NEO's reduction in state aid for the 2017-2018 school year will be about $480,000, NEO A&M President Dr. Jeff Hale said in a conference call Tuesday.
MIAMI — Northeastern Oklahoma A&M College will make up part of a new budget shortfall with a bump in tuition and a $4 increase in two student fees.
NEO’s reduction in state aid for the 2017-2018 school year will be about $480,000, NEO A&M President Dr. Jeff Hale said in a conference call Tuesday.
“That’s on top of $1.2 million from last year and about $400,000 from the previous year,” he said. “Just in our last three budget cycles alone, we are going to be reduced in state aid by over $2 million.”
To compensate for the newest round of cuts, tuition for the 2017-2018 school year will increase by $5 per credit hour, pushing tuition to between $80 and $85 per credit hour.
Also, technology fees and student activity fees each will be bumped up by $2 per credit hour.
The action must be approved by the Oklahoma State Regents for Higher Education at their meeting next week.
The increases will help make up $250,000, with the remaining $230,000 made up through the use of reserves and carefully monitoring discretionary spendings such as travel, supplies and other means.
The technology fee hike will help defray costs on a $2.5 million fiber optic upgrade and expansion project.
“Our wireless system on campus will be better, more effective and more reliable than ever before,” Hale said. “That is a game-changer. We will have the latest, most high speed, most reliable fiber optic that there is available in the world.”
With the upgrade, some facilities on campus —the Synar Farm and Red Robertson Field — will have wireless Internet capability for the first time.
On the student activity side, the increase will go for the growth of other programs as well as scholarships and travel expenses.
Hale said there would be no additional reduction in staff.
A year ago, about 30 full-time employees lost their jobs because of budget cuts.
By comparison, Oklahoma State has had a 5.5 percent tuition increase while Langston and Connors State College in Warner — like Northeastern A&M, part of the OSU System — had 6.5 percent increases.
For the third year in a row, the state has experienced a budget shortfall, and higher education continues to bear the brunt of the reductions that are taking place.
“Higher education in Oklahoma received a 6.1 percent cut, which may have been the largest, certainly one of the largest, percentage cuts of any agency in Oklahoma,” Hale said. “Last year it certainly had the largest percentage cut, which was around 16 percent. The year before it was 5 or 6 percent.”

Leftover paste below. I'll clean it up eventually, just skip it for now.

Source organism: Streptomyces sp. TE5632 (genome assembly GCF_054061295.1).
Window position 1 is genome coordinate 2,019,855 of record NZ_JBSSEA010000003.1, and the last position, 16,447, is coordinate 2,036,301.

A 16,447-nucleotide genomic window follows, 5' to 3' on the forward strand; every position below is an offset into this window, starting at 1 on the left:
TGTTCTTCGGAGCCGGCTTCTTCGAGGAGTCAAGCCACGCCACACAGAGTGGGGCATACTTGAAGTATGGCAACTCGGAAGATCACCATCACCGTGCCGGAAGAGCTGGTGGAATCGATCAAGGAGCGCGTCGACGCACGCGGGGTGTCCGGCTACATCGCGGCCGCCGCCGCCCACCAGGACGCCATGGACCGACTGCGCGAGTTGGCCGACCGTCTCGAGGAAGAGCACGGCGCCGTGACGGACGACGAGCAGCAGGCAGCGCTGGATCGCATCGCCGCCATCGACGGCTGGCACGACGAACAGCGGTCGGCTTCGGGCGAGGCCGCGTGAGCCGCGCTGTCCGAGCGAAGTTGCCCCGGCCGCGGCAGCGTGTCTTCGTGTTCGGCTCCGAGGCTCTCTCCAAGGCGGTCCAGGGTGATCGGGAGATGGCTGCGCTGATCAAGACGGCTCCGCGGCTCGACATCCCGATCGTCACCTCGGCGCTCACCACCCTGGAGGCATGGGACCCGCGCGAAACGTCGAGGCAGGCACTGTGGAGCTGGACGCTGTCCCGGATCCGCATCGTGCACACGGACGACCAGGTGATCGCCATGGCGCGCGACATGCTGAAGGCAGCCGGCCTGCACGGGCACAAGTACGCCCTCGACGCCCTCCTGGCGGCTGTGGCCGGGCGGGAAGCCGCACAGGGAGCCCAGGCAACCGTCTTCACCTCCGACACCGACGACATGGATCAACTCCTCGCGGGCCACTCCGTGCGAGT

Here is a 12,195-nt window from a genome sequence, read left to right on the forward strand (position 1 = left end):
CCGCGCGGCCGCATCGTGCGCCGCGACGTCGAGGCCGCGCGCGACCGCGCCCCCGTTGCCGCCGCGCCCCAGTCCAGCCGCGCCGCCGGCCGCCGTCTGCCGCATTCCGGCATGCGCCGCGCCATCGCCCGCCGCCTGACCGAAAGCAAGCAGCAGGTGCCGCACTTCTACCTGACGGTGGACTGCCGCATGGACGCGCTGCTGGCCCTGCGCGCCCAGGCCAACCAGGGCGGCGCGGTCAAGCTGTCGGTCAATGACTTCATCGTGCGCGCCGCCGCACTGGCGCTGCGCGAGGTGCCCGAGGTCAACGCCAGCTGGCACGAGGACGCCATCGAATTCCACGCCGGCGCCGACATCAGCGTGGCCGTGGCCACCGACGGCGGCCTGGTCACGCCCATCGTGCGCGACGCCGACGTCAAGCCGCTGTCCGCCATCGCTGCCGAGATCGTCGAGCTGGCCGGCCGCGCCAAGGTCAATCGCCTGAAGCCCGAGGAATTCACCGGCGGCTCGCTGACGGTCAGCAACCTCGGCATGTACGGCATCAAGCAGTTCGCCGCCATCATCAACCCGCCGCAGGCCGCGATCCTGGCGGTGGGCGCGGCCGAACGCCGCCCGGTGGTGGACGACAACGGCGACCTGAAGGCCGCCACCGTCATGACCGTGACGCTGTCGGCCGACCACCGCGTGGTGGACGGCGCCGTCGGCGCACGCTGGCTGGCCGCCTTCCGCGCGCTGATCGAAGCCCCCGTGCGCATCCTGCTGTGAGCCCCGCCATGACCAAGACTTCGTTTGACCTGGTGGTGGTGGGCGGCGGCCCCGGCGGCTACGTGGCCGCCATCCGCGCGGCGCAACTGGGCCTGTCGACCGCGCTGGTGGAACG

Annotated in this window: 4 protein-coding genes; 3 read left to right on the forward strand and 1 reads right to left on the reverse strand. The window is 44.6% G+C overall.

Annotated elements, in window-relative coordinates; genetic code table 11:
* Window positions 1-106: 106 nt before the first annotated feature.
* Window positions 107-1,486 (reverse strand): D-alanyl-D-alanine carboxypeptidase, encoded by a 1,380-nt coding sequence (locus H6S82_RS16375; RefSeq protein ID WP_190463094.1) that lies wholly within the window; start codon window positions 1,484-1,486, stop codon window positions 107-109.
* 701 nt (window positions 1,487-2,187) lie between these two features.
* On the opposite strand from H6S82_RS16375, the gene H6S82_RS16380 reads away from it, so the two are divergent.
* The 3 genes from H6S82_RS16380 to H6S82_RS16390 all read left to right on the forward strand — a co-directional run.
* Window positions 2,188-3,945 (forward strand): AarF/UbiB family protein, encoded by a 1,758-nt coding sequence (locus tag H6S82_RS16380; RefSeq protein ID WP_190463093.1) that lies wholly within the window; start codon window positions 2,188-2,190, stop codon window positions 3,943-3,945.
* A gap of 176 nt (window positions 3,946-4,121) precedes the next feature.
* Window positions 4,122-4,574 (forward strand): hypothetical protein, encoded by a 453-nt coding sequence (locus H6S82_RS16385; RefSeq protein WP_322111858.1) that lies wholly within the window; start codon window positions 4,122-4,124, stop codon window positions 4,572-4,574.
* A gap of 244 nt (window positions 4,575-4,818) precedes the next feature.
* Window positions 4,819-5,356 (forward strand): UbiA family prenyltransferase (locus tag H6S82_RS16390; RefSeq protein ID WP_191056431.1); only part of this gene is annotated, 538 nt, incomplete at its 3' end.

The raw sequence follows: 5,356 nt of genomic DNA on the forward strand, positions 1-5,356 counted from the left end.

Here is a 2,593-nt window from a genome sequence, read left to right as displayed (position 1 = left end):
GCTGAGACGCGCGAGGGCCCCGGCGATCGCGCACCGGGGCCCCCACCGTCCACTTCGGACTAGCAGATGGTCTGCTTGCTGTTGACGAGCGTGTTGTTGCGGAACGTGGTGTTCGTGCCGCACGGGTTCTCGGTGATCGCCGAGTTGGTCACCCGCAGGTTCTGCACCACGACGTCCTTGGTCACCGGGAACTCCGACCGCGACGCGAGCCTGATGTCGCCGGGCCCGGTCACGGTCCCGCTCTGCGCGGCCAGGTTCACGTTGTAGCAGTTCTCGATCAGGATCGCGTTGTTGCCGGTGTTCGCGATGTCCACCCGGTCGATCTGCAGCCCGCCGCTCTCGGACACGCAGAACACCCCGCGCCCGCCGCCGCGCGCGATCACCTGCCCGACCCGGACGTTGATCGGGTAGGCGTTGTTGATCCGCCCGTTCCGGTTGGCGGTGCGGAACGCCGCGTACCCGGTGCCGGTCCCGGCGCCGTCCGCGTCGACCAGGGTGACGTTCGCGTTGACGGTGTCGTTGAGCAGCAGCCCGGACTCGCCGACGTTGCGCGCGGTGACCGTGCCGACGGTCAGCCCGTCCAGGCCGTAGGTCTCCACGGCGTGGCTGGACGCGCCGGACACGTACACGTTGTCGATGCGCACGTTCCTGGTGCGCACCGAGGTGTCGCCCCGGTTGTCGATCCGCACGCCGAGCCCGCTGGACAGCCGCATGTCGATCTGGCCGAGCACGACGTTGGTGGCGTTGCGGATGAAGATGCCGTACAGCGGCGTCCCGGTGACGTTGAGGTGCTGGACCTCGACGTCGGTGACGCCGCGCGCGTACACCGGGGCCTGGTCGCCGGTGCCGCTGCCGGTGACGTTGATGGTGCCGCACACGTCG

When Hale took over as NEO president for the 2008-2009 school year, state funding was $9.7 million and this year it will be $6.7 million.
In a Wintergreen Orchard House report released last week, from 2012 to 2017, no state in the United States has reduced its support to public higher education more than Oklahoma, Hale said.
He said 43 states had increased funding to higher education over that timeframe and seven have had reductions.
“Most of those states that have reduced it are still right around the break-even mark,” Hale said. “I think Oklahoma’s reduction now is around 17 to 18 percent.”
Hale remains positive despite dark clouds that hang over the state because of the ongoing budget woes.
“It’s kinda hard to find the good these days, but we try to stay focused on how to get better,” he said. “That’s why the projects we have ongoing right now remain our focus. We don’t really dwell much on what takes place in Oklahoma City. We are going to figure out how to create a great experience for NEO students. We are going to provide the technology and the facilities that make their college education second to none.
“We are not going to allow ourselves to feel like a victim. We are going to continue to make our college a great place to go to school. I give our people the credit. Our faculty, staff, and students are resilient. They are tough-minded and hard working. They believe in the college.”
Jim Ellis is sports editor of the Miami News-Record. Contact him by phone at 918-542-5508, ext. 3052, or by email at email@example.com. Follow him on Twitter @mnrsportsguy.